James Wood, interim director of the West Virginia University Energy Institute, said the visit to Appalachia by U.S. Secretary of Energy Rick Perry in 2017 was what helped kickstart efforts to make the storage hub a reality

    “What was new to him, I think, was that this hub is likely to be built in rock and not in salt domes,” Wood explained. “He’s also pretty knowledgeable of the vulnerability of the (Mont Belvieu) hub down in Texas to periodic storm events and he knows that a hub up here is closer to markets.”

    Wood also noted that a storage hub in Appalachia would also reduce greenhouse gas emissions because fewer pipelines and compression stations would be needed to move product to market. Under the status quo, gas collected in West Virginia must be transported to the Gulf Coast before it’s refined and shipped north again where most of the market is.

    He said that while the Appalachian Development Group and Parsons Corporation are moving forward with developing the hub itself, WVU hosts several initiatives aimed at improving the natural gas industry. Research by the Center for Innovation in Gas Research and Utilization to produce baking soda out of carbon dioxide, a byproduct of coal power plants and natural gas well operations, is one such example. Various technologies and software systems are also being tested at the Marcellus Shale Energy and Environmental Lab at the Morgantown Industrial Park by university researchers in partnership with private companies.

    “This report affirms what we have been talking about for years,” Congressman David McKinley, R-W.Va., said. “Natural gas production in the region has grown by leaps and bounds over the past decade. West Virginia and surrounding states are poised to become a leader in petrochemicals and manufacturing, but we need to build the necessary infrastructure to make it work.”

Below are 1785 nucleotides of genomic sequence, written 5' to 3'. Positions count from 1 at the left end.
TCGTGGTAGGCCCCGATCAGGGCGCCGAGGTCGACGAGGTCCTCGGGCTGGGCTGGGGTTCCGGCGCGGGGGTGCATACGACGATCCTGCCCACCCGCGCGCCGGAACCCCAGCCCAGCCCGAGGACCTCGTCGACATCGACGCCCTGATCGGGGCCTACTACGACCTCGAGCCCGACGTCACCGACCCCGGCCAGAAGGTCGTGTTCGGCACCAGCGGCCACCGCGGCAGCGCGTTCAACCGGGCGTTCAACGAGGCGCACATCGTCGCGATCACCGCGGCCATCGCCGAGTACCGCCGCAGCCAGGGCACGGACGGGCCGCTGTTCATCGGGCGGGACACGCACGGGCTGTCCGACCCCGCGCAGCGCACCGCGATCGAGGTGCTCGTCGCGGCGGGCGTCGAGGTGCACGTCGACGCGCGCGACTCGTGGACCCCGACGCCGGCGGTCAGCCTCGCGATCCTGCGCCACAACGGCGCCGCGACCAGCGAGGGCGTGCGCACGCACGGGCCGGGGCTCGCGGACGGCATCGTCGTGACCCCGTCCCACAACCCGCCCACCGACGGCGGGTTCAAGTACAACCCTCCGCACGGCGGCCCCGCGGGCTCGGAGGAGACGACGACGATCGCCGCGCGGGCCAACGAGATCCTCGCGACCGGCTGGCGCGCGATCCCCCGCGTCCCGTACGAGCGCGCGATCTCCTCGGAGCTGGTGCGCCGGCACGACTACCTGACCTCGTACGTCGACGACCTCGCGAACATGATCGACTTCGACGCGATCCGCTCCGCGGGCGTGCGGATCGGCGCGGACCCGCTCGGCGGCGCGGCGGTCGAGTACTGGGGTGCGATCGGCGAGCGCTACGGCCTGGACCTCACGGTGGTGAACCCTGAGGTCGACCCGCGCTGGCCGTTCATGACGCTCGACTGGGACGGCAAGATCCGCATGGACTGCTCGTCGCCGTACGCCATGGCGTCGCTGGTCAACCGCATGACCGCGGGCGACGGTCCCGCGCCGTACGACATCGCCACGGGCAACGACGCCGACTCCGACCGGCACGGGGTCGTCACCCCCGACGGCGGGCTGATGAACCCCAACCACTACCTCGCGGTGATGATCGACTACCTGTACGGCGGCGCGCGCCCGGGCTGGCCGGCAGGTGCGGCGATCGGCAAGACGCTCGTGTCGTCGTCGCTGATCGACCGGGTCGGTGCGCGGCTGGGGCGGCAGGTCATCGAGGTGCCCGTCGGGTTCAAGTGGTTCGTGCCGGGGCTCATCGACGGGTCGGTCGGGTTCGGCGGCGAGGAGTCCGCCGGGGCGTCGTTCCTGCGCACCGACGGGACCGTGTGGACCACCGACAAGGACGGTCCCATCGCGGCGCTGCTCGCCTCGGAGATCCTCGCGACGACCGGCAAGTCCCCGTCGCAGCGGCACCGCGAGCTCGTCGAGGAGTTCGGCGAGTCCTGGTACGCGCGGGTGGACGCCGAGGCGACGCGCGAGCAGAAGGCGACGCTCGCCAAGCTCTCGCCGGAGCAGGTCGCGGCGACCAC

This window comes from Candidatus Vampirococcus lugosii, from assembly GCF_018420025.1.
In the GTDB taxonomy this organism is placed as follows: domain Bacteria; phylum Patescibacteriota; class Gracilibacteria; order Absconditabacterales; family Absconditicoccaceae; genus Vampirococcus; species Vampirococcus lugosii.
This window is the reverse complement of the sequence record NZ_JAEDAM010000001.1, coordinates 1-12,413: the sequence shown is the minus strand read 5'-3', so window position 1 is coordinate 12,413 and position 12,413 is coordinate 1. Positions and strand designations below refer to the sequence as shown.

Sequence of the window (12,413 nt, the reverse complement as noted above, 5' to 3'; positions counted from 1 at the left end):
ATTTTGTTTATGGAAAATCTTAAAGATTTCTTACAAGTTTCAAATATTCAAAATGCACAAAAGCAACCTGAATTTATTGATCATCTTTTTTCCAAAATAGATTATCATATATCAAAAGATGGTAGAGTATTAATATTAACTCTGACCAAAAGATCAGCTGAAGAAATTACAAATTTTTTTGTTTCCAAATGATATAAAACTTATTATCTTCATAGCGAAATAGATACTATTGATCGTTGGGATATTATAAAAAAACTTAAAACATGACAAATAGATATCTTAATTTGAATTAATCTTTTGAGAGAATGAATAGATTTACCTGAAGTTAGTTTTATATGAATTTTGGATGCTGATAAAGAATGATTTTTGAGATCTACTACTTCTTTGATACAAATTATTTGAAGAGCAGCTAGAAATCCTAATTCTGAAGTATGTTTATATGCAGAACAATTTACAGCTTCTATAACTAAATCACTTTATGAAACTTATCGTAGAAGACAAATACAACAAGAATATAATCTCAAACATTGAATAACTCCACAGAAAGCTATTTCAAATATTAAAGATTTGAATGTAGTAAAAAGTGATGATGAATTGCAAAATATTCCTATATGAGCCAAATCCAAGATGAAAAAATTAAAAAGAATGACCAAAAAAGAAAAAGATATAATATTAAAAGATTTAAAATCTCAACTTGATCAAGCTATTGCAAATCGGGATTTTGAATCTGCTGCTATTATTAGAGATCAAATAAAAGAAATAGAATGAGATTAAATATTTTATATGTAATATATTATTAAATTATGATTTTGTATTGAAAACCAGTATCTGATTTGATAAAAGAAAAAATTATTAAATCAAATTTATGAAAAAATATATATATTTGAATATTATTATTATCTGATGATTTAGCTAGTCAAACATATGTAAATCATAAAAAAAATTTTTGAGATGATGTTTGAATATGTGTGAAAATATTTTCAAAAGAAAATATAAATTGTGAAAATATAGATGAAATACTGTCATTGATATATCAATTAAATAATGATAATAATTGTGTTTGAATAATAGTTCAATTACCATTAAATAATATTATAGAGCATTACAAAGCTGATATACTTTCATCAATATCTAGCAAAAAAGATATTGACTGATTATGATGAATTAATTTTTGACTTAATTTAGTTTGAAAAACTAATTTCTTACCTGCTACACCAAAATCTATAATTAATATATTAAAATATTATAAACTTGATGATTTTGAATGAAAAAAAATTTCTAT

The DOE study also concluded that building an Appalachian shale storage hub is not necessarily in conflict with Gulf Coast expansion. This is because Appalachian capacity may serve regional demand for natural gas liquid derivatives, freeing up Gulf Coast production for other markets including exports overseas.

    The report also favored the Appalachian region itself since nearly one-third of U.S. activity in the petrochemical ecosystem occurs within 300 miles of Pittsburgh, with over $300 billion of net revenue, 900,000 workers, and 7,500 establishments.

    “As we watch hurricanes threaten Gulf Coast production, the Shale Crescent region offers a more insulated, affordable alternative to supplement production,” said Shale Crescent USA Co-founder Jerry James. “We continue to work closely with industry leaders to capitalize on the advantages the Shale Crescent region has to offer, and we are thrilled that the DOE is dedicating efforts to underscore these advantages and support our endeavor to bring more petrochemical investment to the region.”


  6. Happy 2018! Another Year Is In The Record Books

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    We hope you and your family had an enjoyable holiday season. The new year is a time to reflect and project. This monthly Black Diamond Realty newsletter reflects on 2017 while providing our projections pertaining to north central West Virginia’s economic activity in 2018.

    It was a record breaking year for Black Diamond and many other companies in north central WV. While north central WV remains consistently vibrant, the tides are slowly turning for the state as a whole, and WV’s entire economic fleet appears to be heading toward brighter days. Several critical sectors led the charge with positive economic announcements in 2017.